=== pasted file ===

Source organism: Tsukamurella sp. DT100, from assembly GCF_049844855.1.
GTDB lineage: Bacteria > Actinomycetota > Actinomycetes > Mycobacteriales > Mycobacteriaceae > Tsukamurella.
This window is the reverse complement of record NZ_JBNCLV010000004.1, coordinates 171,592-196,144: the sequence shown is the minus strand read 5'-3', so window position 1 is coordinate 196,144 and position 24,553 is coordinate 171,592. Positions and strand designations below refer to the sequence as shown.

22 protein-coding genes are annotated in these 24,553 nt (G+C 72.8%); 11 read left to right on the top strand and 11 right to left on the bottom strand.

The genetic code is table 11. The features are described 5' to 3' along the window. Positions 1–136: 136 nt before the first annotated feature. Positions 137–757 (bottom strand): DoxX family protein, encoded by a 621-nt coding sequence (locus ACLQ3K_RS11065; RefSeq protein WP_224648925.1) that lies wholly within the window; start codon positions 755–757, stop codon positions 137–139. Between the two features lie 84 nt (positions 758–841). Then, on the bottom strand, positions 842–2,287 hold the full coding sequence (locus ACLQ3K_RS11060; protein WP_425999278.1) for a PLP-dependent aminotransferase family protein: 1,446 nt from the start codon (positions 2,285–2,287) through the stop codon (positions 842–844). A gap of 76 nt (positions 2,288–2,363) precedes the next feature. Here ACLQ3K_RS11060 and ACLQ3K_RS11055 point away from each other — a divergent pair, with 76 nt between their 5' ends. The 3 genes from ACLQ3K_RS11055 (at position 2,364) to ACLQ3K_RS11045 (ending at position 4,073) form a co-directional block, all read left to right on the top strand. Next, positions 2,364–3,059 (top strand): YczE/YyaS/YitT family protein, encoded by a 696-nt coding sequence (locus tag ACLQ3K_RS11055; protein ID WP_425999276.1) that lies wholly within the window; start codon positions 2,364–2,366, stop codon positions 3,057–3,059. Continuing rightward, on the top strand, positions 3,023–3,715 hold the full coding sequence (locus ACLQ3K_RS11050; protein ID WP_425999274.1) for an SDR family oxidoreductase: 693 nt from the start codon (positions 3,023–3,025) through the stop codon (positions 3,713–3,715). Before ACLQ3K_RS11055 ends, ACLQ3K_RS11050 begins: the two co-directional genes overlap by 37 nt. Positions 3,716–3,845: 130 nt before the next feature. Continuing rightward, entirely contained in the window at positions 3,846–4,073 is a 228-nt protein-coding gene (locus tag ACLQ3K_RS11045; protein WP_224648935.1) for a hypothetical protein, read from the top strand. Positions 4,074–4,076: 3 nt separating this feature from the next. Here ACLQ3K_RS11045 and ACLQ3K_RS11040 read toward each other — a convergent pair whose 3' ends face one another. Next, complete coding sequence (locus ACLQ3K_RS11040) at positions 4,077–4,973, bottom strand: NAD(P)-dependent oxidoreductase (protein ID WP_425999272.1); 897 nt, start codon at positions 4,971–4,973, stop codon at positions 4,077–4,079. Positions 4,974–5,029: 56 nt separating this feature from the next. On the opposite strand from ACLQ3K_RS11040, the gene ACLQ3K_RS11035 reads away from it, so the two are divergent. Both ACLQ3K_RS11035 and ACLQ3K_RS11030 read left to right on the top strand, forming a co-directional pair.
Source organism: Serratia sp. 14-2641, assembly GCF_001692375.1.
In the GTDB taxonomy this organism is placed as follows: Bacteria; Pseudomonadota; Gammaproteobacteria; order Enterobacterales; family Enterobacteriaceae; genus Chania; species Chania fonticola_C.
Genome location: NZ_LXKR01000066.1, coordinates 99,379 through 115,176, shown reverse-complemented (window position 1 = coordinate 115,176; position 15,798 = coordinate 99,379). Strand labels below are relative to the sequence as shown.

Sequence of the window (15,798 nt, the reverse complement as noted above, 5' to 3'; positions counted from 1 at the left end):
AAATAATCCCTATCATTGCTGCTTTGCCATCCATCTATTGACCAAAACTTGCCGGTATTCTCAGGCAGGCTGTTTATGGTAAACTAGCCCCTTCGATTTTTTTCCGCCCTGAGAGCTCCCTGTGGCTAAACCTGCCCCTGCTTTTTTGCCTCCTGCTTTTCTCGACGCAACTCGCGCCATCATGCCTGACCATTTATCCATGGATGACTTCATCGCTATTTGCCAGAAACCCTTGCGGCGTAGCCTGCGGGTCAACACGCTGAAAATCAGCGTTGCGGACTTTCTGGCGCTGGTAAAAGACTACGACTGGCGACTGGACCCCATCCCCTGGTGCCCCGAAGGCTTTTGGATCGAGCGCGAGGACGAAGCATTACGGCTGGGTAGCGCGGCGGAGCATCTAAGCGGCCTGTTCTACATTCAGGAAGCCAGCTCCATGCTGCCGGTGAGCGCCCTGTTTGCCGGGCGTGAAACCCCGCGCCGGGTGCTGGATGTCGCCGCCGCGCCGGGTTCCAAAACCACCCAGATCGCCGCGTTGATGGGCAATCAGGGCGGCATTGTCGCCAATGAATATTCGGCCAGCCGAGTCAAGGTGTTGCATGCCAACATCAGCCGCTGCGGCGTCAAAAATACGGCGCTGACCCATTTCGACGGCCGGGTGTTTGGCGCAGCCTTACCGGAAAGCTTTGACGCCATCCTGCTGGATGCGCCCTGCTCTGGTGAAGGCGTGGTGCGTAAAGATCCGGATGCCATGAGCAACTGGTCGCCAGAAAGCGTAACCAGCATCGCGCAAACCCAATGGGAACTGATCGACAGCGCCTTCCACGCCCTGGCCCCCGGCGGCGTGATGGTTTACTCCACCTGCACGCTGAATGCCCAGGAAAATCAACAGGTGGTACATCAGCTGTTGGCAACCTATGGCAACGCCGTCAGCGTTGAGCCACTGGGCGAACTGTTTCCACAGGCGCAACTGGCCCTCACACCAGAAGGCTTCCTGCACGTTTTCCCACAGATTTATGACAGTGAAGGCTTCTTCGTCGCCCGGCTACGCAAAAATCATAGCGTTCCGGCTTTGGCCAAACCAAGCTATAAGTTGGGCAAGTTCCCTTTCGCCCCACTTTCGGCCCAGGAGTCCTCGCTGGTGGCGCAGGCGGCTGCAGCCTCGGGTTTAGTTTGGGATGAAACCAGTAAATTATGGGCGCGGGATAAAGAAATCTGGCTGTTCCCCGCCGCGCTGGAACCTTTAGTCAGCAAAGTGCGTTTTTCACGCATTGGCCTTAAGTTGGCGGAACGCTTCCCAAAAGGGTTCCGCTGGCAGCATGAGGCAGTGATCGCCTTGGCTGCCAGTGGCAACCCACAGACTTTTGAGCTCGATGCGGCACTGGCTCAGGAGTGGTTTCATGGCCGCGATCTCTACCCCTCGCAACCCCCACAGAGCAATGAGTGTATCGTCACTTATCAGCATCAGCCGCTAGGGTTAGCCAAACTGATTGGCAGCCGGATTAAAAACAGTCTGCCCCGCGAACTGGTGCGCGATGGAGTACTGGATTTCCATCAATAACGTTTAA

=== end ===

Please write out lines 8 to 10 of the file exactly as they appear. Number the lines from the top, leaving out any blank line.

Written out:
Genome location: NZ_LXKR01000066.1, coordinates 99,379 through 115,176, shown reverse-complemented (window position 1 = coordinate 115,176; position 15,798 = coordinate 99,379). Strand labels below are relative to the sequence as shown.

Sequence of the window (15,798 nt, the reverse complement as noted above, 5' to 3'; positions counted from 1 at the left end):
AAATAATCCCTATCATTGCTGCTTTGCCATCCATCTATTGACCAAAACTTGCCGGTATTCTCAGGCAGGCTGTTTATGGTAAACTAGCCCCTTCGATTTTTTTCCGCCCTGAGAGCTCCCTGTGGCTAAACCTGCCCCTGCTTTTTTGCCTCCTGCTTTTCTCGACGCAACTCGCGCCATCATGCCTGACCATTTATCCATGGATGACTTCATCGCTATTTGCCAGAAACCCTTGCGGCGTAGCCTGCGGGTCAACACGCTGAAAATCAGCGTTGCGGACTTTCTGGCGCTGGTAAAAGACTACGACTGGCGACTGGACCCCATCCCCTGGTGCCCCGAAGGCTTTTGGATCGAGCGCGAGGACGAAGCATTACGGCTGGGTAGCGCGGCGGAGCATCTAAGCGGCCTGTTCTACATTCAGGAAGCCAGCTCCATGCTGCCGGTGAGCGCCCTGTTTGCCGGGCGTGAAACCCCGCGCCGGGTGCTGGATGTCGCCGCCGCGCCGGGTTCCAAAACCACCCAGATCGCCGCGTTGATGGGCAATCAGGGCGGCATTGTCGCCAATGAATATTCGGCCAGCCGAGTCAAGGTGTTGCATGCCAACATCAGCCGCTGCGGCGTCAAAAATACGGCGCTGACCCATTTCGACGGCCGGGTGTTTGGCGCAGCCTTACCGGAAAGCTTTGACGCCATCCTGCTGGATGCGCCCTGCTCTGGTGAAGGCGTGGTGCGTAAAGATCCGGATGCCATGAGCAACTGGTCGCCAGAAAGCGTAACCAGCATCGCGCAAACCCAATGGGAACTGATCGACAGCGCCTTCCACGCCCTGGCCCCCGGCGGCGTGATGGTTTACTCCACCTGCACGCTGAATGCCCAGGAAAATCAACAGGTGGTACATCAGCTGTTGGCAACCTATGGCAACGCCGTCAGCGTTGAGCCACTGGGCGAACTGTTTCCACAGGCGCAACTGGCCCTCACACCAGAAGGCTTCCTGCACGTTTTCCCACAGATTTATGACAGTGAAGGCTTCTTCGTCGCCCGGCTACGCAAAAATCATAGCGTTCCGGCTTTGGCCAAACCAAGCTATAAGTTGGGCAAGTTCCCTTTCGCCCCACTTTCGGCCCAGGAGTCCTCGCTGGTGGCGCAGGCGGCTGCAGCCTCGGGTTTAGTTTGGGATGAAACCAGTAAATTATGGGCGCGGGATAAAGAAATCTGGCTGTTCCCCGCCGCGCTGGAACCTTTAGTCAGCAAAGTGCGTTTTTCACGCATTGGCCTTAAGTTGGCGGAACGCTTCCCAAAAGGGTTCCGCTGGCAGCATGAGGCAGTGATCGCCTTGGCTGCCAGTGGCAACCCACAGACTTTTGAGCTCGATGCGGCACTGGCTCAGGAGTGGTTTCATGGCCGCGATCTCTACCCCTCGCAACCCCCACAGAGCAATGAGTGTATCGTCACTTATCAGCATCAGCCGCTAGGGTTAGCCAAACTGATTGGCAGCCGGATTAAAAACAGTCTGCCCCGCGAACTGGTGCGCGATGGAGTACTGGATTTCCATCAATAACGTTTAA